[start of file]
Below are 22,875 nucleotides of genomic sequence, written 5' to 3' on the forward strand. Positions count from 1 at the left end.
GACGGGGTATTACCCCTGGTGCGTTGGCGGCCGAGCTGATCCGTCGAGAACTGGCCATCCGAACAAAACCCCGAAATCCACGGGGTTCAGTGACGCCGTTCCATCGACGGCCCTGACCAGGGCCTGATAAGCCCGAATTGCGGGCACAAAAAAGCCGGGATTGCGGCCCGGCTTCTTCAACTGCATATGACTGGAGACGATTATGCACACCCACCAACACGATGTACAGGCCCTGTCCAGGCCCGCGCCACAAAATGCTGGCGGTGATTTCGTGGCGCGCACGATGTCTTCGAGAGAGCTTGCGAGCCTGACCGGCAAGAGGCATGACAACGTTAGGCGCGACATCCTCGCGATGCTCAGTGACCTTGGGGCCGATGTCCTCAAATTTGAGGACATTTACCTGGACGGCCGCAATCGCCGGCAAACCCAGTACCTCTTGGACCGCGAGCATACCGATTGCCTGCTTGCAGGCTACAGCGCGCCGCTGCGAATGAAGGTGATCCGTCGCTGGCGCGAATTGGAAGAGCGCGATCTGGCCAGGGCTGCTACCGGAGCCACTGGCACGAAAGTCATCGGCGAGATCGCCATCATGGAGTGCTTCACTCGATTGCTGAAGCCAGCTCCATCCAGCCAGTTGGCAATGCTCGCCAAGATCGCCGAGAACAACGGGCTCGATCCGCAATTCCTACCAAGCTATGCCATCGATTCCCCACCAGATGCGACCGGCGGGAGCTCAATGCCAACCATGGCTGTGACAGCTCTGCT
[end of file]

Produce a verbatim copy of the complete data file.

Below are 22,875 nucleotides of genomic sequence, written 5' to 3' on the forward strand. Positions count from 1 at the left end.
GACGGGGTATTACCCCTGGTGCGTTGGCGGCCGAGCTGATCCGTCGAGAACTGGCCATCCGAACAAAACCCCGAAATCCACGGGGTTCAGTGACGCCGTTCCATCGACGGCCCTGACCAGGGCCTGATAAGCCCGAATTGCGGGCACAAAAAAGCCGGGATTGCGGCCCGGCTTCTTCAACTGCATATGACTGGAGACGATTATGCACACCCACCAACACGATGTACAGGCCCTGTCCAGGCCCGCGCCACAAAATGCTGGCGGTGATTTCGTGGCGCGCACGATGTCTTCGAGAGAGCTTGCGAGCCTGACCGGCAAGAGGCATGACAACGTTAGGCGCGACATCCTCGCGATGCTCAGTGACCTTGGGGCCGATGTCCTCAAATTTGAGGACATTTACCTGGACGGCCGCAATCGCCGGCAAACCCAGTACCTCTTGGACCGCGAGCATACCGATTGCCTGCTTGCAGGCTACAGCGCGCCGCTGCGAATGAAGGTGATCCGTCGCTGGCGCGAATTGGAAGAGCGCGATCTGGCCAGGGCTGCTACCGGAGCCACTGGCACGAAAGTCATCGGCGAGATCGCCATCATGGAGTGCTTCACTCGATTGCTGAAGCCAGCTCCATCCAGCCAGTTGGCAATGCTCGCCAAGATCGCCGAGAACAACGGGCTCGATCCGCAATTCCTACCAAGCTATGCCATCGATTCCCCACCAGATGCGACCGGCGGGAGCTCAATGCCAACCATGGCTGTGACAGCTCTGCT